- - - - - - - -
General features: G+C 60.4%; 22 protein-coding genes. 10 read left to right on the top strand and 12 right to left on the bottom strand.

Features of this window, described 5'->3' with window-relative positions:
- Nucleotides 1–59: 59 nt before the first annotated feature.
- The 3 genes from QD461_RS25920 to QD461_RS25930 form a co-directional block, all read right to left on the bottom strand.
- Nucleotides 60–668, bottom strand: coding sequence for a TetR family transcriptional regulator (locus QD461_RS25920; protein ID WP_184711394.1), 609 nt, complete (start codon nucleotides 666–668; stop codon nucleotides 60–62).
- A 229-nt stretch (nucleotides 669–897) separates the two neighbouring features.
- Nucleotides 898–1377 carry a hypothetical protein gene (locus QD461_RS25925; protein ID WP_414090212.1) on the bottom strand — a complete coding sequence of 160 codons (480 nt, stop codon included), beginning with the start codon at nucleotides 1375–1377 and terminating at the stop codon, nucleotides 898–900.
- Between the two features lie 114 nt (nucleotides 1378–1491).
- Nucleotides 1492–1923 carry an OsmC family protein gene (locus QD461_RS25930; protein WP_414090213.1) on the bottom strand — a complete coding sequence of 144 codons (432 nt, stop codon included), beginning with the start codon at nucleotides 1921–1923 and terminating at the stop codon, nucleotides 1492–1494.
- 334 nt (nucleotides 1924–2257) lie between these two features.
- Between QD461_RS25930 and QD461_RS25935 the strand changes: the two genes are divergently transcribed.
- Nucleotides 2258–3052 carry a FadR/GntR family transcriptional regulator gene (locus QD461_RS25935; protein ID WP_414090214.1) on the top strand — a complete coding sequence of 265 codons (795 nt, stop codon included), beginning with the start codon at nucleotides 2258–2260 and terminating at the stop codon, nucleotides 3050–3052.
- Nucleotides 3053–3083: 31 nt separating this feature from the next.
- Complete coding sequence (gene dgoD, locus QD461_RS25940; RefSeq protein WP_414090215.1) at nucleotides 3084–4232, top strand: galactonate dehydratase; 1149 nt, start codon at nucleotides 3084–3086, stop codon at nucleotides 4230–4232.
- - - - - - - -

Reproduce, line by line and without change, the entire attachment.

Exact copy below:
General features: G+C 60.4%; 22 protein-coding genes. 10 read left to right on the top strand and 12 right to left on the bottom strand.

Features of this window, described 5'->3' with window-relative positions:
- Nucleotides 1–59: 59 nt before the first annotated feature.
- The 3 genes from QD461_RS25920 to QD461_RS25930 form a co-directional block, all read right to left on the bottom strand.
- Nucleotides 60–668, bottom strand: coding sequence for a TetR family transcriptional regulator (locus QD461_RS25920; protein ID WP_184711394.1), 609 nt, complete (start codon nucleotides 666–668; stop codon nucleotides 60–62).
- A 229-nt stretch (nucleotides 669–897) separates the two neighbouring features.
- Nucleotides 898–1377 carry a hypothetical protein gene (locus QD461_RS25925; protein ID WP_414090212.1) on the bottom strand — a complete coding sequence of 160 codons (480 nt, stop codon included), beginning with the start codon at nucleotides 1375–1377 and terminating at the stop codon, nucleotides 898–900.
- Between the two features lie 114 nt (nucleotides 1378–1491).
- Nucleotides 1492–1923 carry an OsmC family protein gene (locus QD461_RS25930; protein WP_414090213.1) on the bottom strand — a complete coding sequence of 144 codons (432 nt, stop codon included), beginning with the start codon at nucleotides 1921–1923 and terminating at the stop codon, nucleotides 1492–1494.
- 334 nt (nucleotides 1924–2257) lie between these two features.
- Between QD461_RS25930 and QD461_RS25935 the strand changes: the two genes are divergently transcribed.
- Nucleotides 2258–3052 carry a FadR/GntR family transcriptional regulator gene (locus QD461_RS25935; protein ID WP_414090214.1) on the top strand — a complete coding sequence of 265 codons (795 nt, stop codon included), beginning with the start codon at nucleotides 2258–2260 and terminating at the stop codon, nucleotides 3050–3052.
- Nucleotides 3053–3083: 31 nt separating this feature from the next.
- Complete coding sequence (gene dgoD, locus QD461_RS25940; RefSeq protein WP_414090215.1) at nucleotides 3084–4232, top strand: galactonate dehydratase; 1149 nt, start codon at nucleotides 3084–3086, stop codon at nucleotides 4230–4232.